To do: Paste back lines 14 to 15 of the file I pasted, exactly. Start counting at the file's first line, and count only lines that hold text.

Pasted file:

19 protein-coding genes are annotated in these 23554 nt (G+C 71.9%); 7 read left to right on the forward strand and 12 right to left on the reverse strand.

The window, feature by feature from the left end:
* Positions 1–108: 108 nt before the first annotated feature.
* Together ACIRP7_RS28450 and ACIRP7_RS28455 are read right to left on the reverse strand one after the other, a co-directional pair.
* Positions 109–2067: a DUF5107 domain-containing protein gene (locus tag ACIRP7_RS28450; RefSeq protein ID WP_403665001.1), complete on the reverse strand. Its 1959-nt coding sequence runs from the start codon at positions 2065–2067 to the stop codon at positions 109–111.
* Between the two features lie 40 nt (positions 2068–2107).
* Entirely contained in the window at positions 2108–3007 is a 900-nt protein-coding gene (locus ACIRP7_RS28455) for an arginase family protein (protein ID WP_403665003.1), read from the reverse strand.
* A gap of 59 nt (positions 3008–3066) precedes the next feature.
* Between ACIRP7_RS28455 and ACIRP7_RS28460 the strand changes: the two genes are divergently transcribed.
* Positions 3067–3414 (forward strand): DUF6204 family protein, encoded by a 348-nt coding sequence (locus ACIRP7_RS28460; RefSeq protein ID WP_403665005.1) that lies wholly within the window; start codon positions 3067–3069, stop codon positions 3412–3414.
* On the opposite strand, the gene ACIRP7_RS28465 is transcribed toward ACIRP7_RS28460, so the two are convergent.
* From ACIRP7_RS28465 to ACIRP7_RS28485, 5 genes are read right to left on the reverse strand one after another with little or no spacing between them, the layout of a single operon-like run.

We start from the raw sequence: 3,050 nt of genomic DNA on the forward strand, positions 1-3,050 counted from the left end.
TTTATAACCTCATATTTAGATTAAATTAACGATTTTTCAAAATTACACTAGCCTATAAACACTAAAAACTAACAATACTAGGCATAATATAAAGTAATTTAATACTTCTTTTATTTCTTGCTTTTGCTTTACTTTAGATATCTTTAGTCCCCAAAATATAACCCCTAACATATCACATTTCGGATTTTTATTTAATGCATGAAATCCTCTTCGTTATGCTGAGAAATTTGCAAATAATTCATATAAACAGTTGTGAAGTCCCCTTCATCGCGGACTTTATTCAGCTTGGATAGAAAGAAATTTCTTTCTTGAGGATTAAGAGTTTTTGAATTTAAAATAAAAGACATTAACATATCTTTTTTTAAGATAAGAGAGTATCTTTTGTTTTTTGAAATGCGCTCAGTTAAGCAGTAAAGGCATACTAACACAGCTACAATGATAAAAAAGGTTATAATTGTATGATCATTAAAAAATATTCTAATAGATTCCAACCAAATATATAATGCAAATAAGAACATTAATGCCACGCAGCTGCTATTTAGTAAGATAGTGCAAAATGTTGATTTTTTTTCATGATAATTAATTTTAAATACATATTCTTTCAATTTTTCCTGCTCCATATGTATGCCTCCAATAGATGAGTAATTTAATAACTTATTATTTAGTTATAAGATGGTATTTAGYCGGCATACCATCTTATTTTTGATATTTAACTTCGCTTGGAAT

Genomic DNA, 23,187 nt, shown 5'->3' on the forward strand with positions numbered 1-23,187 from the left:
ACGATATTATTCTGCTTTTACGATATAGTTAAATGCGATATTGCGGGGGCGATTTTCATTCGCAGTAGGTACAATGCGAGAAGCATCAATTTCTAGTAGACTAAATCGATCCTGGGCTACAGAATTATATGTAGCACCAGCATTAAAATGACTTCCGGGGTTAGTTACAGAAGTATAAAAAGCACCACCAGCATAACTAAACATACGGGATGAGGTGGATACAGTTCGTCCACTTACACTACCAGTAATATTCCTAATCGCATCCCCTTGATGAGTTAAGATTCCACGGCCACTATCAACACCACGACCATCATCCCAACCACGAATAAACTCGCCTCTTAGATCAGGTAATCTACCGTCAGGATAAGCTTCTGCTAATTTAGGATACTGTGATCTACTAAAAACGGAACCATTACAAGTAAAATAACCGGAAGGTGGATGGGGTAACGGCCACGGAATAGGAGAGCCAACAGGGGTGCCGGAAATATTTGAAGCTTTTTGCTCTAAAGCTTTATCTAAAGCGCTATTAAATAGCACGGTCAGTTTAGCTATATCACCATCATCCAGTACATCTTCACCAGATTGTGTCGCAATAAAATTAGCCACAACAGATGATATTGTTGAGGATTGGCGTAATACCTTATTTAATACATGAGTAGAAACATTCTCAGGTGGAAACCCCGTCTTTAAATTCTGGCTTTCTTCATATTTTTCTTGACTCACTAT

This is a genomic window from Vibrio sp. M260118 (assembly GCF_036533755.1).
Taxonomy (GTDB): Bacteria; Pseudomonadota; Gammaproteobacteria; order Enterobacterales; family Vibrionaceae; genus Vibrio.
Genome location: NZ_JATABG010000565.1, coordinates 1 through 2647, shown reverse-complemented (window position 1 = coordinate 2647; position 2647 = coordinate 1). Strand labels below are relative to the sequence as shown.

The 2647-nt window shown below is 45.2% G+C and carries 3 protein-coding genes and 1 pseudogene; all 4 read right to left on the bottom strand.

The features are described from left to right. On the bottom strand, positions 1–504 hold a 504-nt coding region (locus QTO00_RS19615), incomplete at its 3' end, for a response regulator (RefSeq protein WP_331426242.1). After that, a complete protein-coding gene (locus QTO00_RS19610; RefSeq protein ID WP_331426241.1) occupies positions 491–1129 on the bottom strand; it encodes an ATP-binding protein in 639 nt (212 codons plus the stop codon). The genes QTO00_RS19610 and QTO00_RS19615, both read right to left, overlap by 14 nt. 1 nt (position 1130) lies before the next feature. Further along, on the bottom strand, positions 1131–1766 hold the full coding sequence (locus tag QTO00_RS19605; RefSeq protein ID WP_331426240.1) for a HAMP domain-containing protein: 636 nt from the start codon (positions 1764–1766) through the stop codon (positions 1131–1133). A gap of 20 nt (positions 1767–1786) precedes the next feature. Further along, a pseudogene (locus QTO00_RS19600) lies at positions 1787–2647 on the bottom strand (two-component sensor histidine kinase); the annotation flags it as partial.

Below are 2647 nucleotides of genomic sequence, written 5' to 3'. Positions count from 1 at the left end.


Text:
TTTATAACCTCATATTTAGATTAAATTAACGATTTTTCAAAATTACACTAGCCTATAAACACTAAAAACTAACAATACTAGGCATAATATAAAGTAATTTAATACTTCTTTTATTTCTTGCTTTTGCTTTACTTTAGATATCTTTAGTCCCCAAAATATAACCCCTAACATATCACATTTCGGATTTTTATTTAATGCATGAAATCCTCTTCGTTATGCTGAGAAATTTGCAAATAATTCATATAAACAGTTGTGAAGTCCCCTTCATCGCGGACTTTATTCAGCTTGGATAGAAAGAAATTTCTTTCTTGAGGATTAAGAGTTTTTGAATTTAAAATAAAAGACATTAACATATCTTTTTTTAAGATAAGAGAGTATCTTTTGTTTTTTGAAATGCGCTCAGTTAAGCAGTAAAGGCATACTAACACAGCTACAATGATAAAAAAGGTTATAATTGTATGATCATTAAAAAATATTCTAATAGATTCCAACCAAATATATAATGCAAATAAGAACATTAATGCCACGCAGCTGCTATTTAGTAAGATAGTGCAAAATGTTGATTTTTTTTCATGATAATTAATTTTAAATACATATTCTTTCAATTTTTCCTGCTCCATATGTATGCCTCCAATAGATGAGTAATTTAATAACTTATTATTTAGTTATAAGATGGTATTTAGYCGGCATACCATCTTATTTTTGATATTTAACTTCGCTTGGAAT

Genomic DNA, 23,187 nt, shown 5'->3' on the forward strand with positions numbered 1-23,187 from the left: